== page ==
Light Therapy has been lauded as an effective treatment for Seasonal Affective Disorder (SAD) – a condition also known as Depression with seasonal patterns.

SAD is a condition that involves a person having depressive-type symptoms, but only during the winter months. The symptoms typically disappear once the dark winter months have passed.

This article answers some of the commonly asked questions about light therapy, and provides information about what it entails.

Light therapy can be useful for those who suffer from seasonal Depression

What is Light Therapy?

Light Therapy: Light therapy is a form of therapy that is best known as a treatment for Seasonal Affective Disorder. It involves an individual sitting in front or near a specially-constructed light box for around 30-60 minutes a day. The light box simulates sunlight, which appears to be crucial in the treatment of SAD. This therapy can help other mental health conditions too.

What does Light Therapy involve?

Light therapy involves a participant sitting in front of or near a specially-constructed light box for around 30-60 minutes a day.

The light emitted from the device is far brighter than regular lights – and essentially simulates sunlight.

These special light boxes can take many forms. Usefully, they can normally be either free-standing or wall-mounted.

How does Light Therapy help reduce symptoms?

It isn’t entirely known how light therapy helps. It is believed that the intense light makes the brain act in certain ways that can reduce symptoms.

The strong light can encourage the brain to increase the production of serotonin – a chemical in the brain that is linked to regulation of mood and emotion.

Moreover, it is believed that the light stops the brain from sharply reducing melatonin levels. By doing this, general feelings of sleepiness should subside.

This combination is particularly useful in the winter months, when there is less sunlight – explaining why light therapy is used successfully for treating SAD.

How effective is Light therapy?

The evidence suggests that light therapy is indeed an effective tool in treating SAD, with evidence suggesting it is just as effective as treating SAD with an antidepressant [1].

However, the evidence isn’t too strong when in relation to whether or not SAD could be effective for conditions like Depression, Anxiety or PTSD.

Can Light Therapy be used with CBT?

Cognitive Behavioural Therapy (CBT) is a common treatment for SAD, Depression, Anxiety and many other mental health conditions. It has helped many, many people to get better.

The good news is that light therapy can indeed be used alongside CBT. The combination of the two may be particularly effective.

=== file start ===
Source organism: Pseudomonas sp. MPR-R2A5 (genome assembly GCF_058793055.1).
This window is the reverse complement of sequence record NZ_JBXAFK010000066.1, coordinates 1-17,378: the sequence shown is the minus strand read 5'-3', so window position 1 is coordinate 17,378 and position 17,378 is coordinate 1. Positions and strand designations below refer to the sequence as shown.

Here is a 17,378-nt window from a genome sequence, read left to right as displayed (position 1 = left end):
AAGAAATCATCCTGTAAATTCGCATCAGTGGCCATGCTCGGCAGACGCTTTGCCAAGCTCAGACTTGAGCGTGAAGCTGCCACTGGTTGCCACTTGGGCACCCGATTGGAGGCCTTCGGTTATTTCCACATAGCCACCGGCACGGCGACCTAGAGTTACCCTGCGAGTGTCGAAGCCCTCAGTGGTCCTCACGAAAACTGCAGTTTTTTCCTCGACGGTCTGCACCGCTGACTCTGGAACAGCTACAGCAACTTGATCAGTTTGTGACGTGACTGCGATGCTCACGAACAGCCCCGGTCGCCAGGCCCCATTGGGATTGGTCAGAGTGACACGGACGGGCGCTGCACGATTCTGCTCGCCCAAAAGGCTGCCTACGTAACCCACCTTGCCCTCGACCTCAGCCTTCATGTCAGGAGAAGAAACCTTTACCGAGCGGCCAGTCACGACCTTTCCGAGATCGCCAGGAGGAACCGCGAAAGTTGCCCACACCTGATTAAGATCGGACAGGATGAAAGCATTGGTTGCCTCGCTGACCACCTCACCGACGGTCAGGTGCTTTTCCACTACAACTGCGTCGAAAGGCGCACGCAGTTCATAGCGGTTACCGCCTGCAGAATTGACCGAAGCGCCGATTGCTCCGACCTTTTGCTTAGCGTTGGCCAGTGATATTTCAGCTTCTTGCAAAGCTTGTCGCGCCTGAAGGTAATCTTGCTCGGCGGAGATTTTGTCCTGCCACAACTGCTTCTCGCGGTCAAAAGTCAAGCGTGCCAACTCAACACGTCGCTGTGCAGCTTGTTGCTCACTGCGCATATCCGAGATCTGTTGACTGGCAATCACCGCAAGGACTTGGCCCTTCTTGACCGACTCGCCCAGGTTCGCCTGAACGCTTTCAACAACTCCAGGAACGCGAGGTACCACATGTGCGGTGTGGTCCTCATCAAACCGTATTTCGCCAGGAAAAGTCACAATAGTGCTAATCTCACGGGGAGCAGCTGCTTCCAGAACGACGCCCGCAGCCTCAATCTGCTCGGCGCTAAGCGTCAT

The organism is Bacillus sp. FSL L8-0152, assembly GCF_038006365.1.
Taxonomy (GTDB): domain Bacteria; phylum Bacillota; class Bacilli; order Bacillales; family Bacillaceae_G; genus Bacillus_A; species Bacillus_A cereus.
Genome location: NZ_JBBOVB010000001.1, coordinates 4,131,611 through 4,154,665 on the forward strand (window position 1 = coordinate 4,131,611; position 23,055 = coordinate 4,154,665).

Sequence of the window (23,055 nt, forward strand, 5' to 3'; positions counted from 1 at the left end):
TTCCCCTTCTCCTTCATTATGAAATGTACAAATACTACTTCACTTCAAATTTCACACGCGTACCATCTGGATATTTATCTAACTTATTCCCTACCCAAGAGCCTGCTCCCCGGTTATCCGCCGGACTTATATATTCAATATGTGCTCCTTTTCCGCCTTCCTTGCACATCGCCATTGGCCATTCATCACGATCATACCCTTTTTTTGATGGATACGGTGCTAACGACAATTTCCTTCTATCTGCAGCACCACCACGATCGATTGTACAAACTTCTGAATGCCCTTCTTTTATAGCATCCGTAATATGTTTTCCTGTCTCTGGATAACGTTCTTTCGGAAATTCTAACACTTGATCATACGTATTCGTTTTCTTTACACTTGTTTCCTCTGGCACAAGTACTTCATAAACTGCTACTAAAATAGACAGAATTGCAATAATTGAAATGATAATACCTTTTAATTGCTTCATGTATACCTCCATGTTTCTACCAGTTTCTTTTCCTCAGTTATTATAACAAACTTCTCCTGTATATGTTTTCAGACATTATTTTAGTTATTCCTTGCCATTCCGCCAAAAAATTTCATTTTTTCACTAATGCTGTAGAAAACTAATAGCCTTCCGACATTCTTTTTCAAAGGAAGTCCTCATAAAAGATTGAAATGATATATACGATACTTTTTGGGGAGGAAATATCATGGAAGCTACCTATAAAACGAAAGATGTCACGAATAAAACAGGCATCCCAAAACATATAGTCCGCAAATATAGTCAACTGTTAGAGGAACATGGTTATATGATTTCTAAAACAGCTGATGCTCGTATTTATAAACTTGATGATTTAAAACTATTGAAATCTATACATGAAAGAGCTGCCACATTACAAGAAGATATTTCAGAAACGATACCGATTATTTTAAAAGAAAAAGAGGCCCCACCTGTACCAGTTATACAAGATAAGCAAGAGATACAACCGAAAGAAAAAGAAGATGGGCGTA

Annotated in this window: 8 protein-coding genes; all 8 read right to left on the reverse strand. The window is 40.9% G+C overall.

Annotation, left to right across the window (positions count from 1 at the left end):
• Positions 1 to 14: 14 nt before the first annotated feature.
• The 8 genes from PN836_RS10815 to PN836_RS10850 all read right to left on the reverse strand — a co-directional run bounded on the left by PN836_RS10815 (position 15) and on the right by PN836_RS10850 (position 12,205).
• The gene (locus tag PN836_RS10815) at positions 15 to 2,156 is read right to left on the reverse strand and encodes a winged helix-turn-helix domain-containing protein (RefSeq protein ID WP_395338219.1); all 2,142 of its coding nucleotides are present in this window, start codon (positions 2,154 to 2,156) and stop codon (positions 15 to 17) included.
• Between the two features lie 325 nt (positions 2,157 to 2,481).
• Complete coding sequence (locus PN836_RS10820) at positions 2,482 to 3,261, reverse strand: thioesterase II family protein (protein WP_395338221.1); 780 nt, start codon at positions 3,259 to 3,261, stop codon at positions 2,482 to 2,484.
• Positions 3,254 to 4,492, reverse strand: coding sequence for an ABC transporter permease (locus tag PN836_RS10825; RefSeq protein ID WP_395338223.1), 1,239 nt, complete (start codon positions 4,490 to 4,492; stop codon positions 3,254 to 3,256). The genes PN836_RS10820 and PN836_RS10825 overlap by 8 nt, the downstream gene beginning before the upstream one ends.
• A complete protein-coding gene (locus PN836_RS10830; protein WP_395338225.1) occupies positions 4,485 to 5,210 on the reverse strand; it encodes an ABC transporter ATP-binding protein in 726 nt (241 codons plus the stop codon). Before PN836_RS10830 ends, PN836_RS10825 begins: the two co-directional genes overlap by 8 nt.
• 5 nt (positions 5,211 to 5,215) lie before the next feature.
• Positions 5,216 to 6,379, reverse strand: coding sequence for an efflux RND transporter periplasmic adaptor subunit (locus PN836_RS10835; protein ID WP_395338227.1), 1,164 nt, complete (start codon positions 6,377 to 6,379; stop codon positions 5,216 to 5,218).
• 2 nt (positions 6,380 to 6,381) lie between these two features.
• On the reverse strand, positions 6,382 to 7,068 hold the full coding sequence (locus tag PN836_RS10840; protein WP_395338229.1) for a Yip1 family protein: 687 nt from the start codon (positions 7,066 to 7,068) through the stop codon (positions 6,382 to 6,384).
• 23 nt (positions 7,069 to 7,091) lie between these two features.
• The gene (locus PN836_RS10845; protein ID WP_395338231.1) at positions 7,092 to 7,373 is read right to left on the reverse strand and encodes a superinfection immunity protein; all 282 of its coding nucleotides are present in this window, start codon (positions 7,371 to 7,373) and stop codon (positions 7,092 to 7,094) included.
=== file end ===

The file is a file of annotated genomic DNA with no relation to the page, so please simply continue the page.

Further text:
Can Light Therapy be used with antidepressants?

There is no reason why light therapy and antidepressant use can’t be combined. However, antidepressants are rarely used for SAD, due to its short-term nature.

Is Light Therapy available on the NHS?

Unfortunately, light therapy is not offered on the NHS. But a light box can be purchased rather cheaply, and can be a good investment for the future.

Who can use Light Therapy?

The majority of people can safely use light therapy. But it should be remembered that light therapy involves exposure to a very bright light.

This means that light therapy may not be suitable for anyone sensitive to light. This includes anyone taking a medication that results in increased sensitivity to light.

Moreover, anyone with an eye condition like Glaucoma should exert caution when considering using light therapy.

It is recommended you talk to either your doctor or optician about the possibility of using a light box – and its ramifications.

Which light box should I purchase?

We are putting together a guide on this, so watch this space!

Until then, ensure you are purchasing a light box that has a minimum of 2,000lux.

Is Light Therapy the best treatment for SAD?

Light therapy is designed for use in the treatment of Seasonal affective disorder – a disorder that results in depressive mood in the winter months.

In theory, by producing more serotonin and less melatonin, it makes sense that the symptoms of SAD can be lessened.

Unfortunately, it is likely that a light box is more of a short-term treatment for SAD, with symptoms possibly returning when the next winter arrives.

A talking therapy like Cognitive Behavioural Therapy may be used instead of light therapy, or as an addition. A Doctor will recommend the most suitable treatment for the patient.

Are there side effects to Light Therapy?

Possible side effects include headaches and eye strain. Blurred vision is possible, as are sleeping problems – though morning use of the light box should eliminate this threat.

These side effects are generally mild, and may go away after repeated use. If the side effects persist following repeated use, it is recommended to stop using the light box.

It is understandable to be wary regarding the possible emittance of ultraviolet rays. Most light boxes will filter out harmful rays. But some cheaper models may not, unfortunately.


Light therapy has the potential to be a very effective form of treatment for SAD. SAD is a misunderstood condition that is difficult to live with – but light therapy can help a person cope with their symptoms.

Light therapy may not be the most conventional form of treatment, and it is clearly something that raises many questions. However, it does appear to be effective for some people.

See Also


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[1] Lam, R., Levitt, A., & Levitan, R. (2006). The Can-SAD Study: A Randomized Controlled Trial of the Effectiveness of Light Therapy and Fluoxetine in Patients With Winter Seasonal Affective Disorder. American Journal of Psychiatry. 163 (5), p805-812